Skip to main content

The Globe and Mail

Fitch downgrades Greece to restricted default

Protesters raise a Greek flag in front of parliament during a rally against austerity economic measures in Athens' Syntagma (Constitution) Square in this June 17, 2011 file photo.

JOHN KOLESIDIS/JOHN KOLESIDIS/REUTERS

The Fitch ratings agency has downgraded Greece to "restricted default" after the country secured a strong majority of private creditors to participate in a bond swap deal that will wipe off about €105-billion from its national debt.

Friday's move was expected, with ratings agencies having said they considered the bond swap deal to be a default. The two other major ratings agencies, Moody's and Standard & Poor's, have already downgraded Greece to default level.

Following weeks of intense discussions, the Greek government said Friday that 83.5 per cent of private investors holding its government bonds were participating in a bond swap. Of the investors holding the €177-billion ($234-billion U.S.) in bonds governed by Greek law, 85.8 per cent joined.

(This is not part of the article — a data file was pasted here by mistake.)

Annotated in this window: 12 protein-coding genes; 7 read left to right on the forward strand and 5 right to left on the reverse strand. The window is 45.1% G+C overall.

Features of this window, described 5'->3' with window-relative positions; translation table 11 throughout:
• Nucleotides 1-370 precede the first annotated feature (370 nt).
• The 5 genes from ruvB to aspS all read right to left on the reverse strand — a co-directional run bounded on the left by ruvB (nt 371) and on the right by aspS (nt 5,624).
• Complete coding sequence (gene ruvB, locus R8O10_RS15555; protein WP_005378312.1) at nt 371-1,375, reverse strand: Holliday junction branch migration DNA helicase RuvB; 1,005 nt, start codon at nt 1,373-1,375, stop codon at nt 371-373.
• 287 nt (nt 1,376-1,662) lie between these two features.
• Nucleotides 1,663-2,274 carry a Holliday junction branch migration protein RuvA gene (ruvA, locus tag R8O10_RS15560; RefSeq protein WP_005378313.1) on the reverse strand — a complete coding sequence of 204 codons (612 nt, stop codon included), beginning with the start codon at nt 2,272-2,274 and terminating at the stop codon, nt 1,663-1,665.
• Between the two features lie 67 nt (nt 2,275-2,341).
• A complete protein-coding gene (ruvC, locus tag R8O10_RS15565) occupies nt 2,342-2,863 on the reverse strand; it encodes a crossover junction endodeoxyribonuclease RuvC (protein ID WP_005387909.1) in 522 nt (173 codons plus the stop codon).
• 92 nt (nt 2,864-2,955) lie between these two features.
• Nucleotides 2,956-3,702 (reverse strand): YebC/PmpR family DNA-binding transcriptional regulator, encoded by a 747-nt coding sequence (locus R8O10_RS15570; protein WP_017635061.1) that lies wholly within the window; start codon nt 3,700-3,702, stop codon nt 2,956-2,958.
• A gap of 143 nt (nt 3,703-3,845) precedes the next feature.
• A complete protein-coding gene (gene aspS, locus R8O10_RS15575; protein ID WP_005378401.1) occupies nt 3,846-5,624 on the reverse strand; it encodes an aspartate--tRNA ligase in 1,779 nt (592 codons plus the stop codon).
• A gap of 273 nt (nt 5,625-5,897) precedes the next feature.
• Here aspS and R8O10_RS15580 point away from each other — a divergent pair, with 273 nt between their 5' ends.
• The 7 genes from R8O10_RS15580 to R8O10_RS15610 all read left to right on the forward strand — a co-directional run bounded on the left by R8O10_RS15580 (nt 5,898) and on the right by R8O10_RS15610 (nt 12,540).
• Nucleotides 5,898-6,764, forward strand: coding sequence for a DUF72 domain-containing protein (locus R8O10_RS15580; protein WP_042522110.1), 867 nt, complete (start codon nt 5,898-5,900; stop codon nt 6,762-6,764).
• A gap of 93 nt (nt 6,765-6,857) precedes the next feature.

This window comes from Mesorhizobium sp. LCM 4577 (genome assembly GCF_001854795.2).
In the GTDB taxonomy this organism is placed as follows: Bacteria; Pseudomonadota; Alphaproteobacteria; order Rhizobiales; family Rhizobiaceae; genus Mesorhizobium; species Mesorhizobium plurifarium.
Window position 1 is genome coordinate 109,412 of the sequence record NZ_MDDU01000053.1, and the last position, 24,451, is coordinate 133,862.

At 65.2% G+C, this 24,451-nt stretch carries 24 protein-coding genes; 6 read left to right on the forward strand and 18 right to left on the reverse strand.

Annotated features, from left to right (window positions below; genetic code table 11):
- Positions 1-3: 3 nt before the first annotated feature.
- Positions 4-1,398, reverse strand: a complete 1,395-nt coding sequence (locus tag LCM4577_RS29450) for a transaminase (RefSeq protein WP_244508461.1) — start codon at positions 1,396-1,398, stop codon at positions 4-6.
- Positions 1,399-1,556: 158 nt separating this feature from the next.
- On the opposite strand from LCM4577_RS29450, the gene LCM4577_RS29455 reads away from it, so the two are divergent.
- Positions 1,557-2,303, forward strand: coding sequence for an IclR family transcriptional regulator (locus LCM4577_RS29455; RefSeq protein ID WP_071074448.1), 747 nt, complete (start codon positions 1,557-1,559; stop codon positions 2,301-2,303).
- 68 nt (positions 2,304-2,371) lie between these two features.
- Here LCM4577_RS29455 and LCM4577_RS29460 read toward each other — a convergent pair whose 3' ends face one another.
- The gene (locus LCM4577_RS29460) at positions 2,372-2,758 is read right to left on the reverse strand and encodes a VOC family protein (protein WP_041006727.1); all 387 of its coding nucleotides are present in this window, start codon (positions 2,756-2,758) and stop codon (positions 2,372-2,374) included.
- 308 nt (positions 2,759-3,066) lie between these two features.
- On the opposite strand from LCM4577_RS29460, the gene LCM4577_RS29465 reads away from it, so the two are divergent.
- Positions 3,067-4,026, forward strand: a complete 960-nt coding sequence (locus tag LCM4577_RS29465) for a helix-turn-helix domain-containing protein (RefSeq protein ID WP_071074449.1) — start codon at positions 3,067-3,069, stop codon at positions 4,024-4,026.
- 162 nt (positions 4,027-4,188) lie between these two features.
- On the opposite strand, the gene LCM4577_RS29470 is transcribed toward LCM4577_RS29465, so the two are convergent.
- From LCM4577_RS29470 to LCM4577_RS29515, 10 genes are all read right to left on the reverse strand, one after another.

Story continues below advertisement

Report an error
Comments are closed

We have closed comments on this story for legal reasons. For more information on our commenting policies and how our community-based moderation works, please read our Community Guidelines and our Terms and Conditions.

Combined Shape Created with Sketch.

Combined Shape Created with Sketch.

Thank you!

You are now subscribed to the newsletter at

You can unsubscribe from this newsletter or Globe promotions at any time by clicking the link at the bottom of the newsletter, or by emailing us at privacy@globeandmail.com.